In the 21st century, Ferguson and Perse(2000, cited in Lipschultz, 2018) believed that the Internet had become a functional alternative to televisions. Moreover, according to the statistics from Lipschultz (2018), more than two-thirds of consumers use social media. Besides, 57% of consumers prefer brands on social media. This fully demonstrates that social media has the potential to become an advertising platform that replaces television and shopping websites. Advertising is often defined as a paid, one-way communication medium (Tuten, 2008, p.2, cited in Lipschultz, 2018). However, social media is a two-way consumer and brand communication. Online advertising is more about dialogue, connection and sharing control than passive packaging. Additionally, Vaynerchuk (2013, cited in Lipschultz, 2018) defined that great publicity as having a native platform. ” Native to the platform” is a vital concept in media practice. Although it may be similar to the selection of social media platforms, different social media have different styles and characteristics. For example, a photo posted on Facebook may not be suitable for posting on Instagram. While it may be useful for media practitioners to use Tweetdeck or Hootsuite to organize social media conversations, specific social platforms have certain media temperament. Content managers should publish specific content according to different social platforms. Given this, our media team selected four social media including Instagram, Facebook, Twitter, and Tumblr through surveys and research, and selectively published specific content according to their different media characteristics.

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(Source: Left: Twitter Account @AustraliaSane                                                                         Right:  Instagram Account @australia. sane)

The Importance of Media Literacy

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(Source: www.flickr.com)

Media literacy is one of the core skills that media practitioners need to master because it is easy to expose problems in social media communication. Lipschultz (2018) pointed out that culture and stereotypes not only exist in traditional media but also in social media. As a cultural intermediary, social media has the more extensive influence on users than traditional media in modern times, especially for young generations. As a result, online content managers need to carefully review their content and consider the consequences that might arise. For instance, the organization that our media group serves is sane Australia, a nonprofit organization that focuses on mental illness. And mental illness often caused a passive impression to the public. So in release related online activities, our media team need to pay attention to the words so as avoid a negative impact on the organization. Meanwhile, Lipschultz (2018) emphasized that media practitioners’ views are likely to be imitated by teenagers. Therefore, in order to play a useful demonstration role for the young generation, enhance their media literacy, and eliminate stereotypes, media practitioners must be careful about what they publish.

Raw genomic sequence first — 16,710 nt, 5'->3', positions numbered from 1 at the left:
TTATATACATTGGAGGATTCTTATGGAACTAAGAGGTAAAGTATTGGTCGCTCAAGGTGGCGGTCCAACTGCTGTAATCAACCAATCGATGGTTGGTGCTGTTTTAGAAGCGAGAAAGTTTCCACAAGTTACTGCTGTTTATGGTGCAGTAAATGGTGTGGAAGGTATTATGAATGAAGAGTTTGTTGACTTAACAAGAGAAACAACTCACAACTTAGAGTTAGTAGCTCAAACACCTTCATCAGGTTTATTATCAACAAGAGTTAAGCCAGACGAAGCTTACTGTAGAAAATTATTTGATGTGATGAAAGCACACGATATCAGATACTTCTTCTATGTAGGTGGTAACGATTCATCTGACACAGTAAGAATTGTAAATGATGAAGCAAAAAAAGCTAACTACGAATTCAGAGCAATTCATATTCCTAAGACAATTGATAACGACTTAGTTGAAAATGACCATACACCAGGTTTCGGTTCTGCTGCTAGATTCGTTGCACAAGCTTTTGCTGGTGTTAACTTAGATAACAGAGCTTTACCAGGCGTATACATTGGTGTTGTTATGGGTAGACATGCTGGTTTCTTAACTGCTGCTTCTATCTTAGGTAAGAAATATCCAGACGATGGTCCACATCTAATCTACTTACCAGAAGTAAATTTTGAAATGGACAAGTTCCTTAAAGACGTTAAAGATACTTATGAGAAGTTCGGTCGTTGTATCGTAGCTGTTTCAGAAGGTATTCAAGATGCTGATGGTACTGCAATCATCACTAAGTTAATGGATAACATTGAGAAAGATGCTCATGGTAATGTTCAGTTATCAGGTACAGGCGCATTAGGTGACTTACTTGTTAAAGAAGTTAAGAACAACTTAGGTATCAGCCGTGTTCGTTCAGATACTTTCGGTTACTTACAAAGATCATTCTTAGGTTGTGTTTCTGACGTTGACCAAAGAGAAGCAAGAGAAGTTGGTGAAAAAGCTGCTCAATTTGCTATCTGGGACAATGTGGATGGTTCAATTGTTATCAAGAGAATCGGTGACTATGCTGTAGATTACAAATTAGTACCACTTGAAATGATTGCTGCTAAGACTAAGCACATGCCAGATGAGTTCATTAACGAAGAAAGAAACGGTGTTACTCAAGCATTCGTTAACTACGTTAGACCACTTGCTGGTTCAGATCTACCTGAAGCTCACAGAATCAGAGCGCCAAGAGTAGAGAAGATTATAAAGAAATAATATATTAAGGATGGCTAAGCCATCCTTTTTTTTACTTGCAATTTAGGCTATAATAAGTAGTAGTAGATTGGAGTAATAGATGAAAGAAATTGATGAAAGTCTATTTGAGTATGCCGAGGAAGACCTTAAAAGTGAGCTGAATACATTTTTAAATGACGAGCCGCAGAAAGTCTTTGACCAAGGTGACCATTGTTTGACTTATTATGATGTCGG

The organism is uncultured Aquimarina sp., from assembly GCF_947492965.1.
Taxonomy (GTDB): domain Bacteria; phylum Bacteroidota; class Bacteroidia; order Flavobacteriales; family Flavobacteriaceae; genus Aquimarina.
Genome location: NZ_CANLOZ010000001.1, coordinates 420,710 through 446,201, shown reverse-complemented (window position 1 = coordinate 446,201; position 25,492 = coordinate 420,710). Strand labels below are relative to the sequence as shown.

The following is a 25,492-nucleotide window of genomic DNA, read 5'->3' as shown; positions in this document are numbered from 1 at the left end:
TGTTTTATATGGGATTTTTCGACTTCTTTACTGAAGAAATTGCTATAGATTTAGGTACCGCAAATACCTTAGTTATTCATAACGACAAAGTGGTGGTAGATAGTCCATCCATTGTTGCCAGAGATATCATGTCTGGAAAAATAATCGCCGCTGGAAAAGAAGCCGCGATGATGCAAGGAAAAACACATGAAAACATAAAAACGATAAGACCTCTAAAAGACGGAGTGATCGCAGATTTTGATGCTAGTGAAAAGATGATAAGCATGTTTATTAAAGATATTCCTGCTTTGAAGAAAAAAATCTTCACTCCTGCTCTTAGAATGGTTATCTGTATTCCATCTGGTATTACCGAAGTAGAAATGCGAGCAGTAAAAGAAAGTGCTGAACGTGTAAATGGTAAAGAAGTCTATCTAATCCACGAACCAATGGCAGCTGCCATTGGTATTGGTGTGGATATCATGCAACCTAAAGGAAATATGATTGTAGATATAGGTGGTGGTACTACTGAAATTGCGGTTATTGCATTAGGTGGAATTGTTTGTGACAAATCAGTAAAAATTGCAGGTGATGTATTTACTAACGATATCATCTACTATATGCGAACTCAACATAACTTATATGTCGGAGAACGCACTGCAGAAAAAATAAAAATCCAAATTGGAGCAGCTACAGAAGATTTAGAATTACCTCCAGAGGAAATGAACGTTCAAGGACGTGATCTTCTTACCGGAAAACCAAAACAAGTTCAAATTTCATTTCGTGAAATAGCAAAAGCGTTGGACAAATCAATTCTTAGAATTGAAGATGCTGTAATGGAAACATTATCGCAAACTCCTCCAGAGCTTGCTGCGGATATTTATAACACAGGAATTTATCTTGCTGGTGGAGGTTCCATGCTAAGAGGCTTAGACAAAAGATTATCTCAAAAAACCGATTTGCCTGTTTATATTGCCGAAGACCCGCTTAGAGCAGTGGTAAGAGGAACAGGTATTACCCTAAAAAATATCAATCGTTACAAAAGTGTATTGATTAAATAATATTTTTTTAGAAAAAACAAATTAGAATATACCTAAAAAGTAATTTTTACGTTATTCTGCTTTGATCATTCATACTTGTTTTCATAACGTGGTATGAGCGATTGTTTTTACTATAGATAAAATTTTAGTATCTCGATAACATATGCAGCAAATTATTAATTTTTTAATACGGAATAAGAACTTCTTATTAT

Conclusion

As a platform with infinite value and potential, social media may not be as demanding as traditional media for media practitioners. But that does not mean it lacks rigor. On the contrary, because it is more open, online content managers need to rethink their media strategies and tactics. Besides, Lipschultz (2018) mentioned that in the era of big data, all activities on social platforms could be quantified, which urges media practitioners to timely follow up feedback from users and conduct the effective evaluation. In this way, the organization could continuously find the deficiencies in its social media communication to improve the future online media activities.

Reference List

Lipschultz, J. H. (2018). Introduction to Social Media Concepts Social Media Communication: Concepts, Practices, Data, Law and Ethics (pp. 1-38). New York: Routledge.

Lipschultz, J. H. (2018). CMC, Diffusion and Social Theories Social Media Communication: Concepts, Practices, Data, Law and Ethics (pp. 39-66). New York: Routledge

Lipschultz, J. H. (2018). Social Media Metrics and Analytics Social Media Communication: Concepts, Practices, Data, Law and Ethics (pp. 157-182). New York: Routledge.

Lipschultz, J. H. (2018). New Mobile Media Technologies, Innovation and Investment Social Media Communication: Concepts, Practices, Data, Law and Ethics (pp. 183-206). New York: Routledge.

Lipschultz, J. H. (2018). Future of Social Media and Information Literacy Social Media Communication: Concepts, Practices, Data, Law and Ethics (pp. 319-344). New York: Routledge.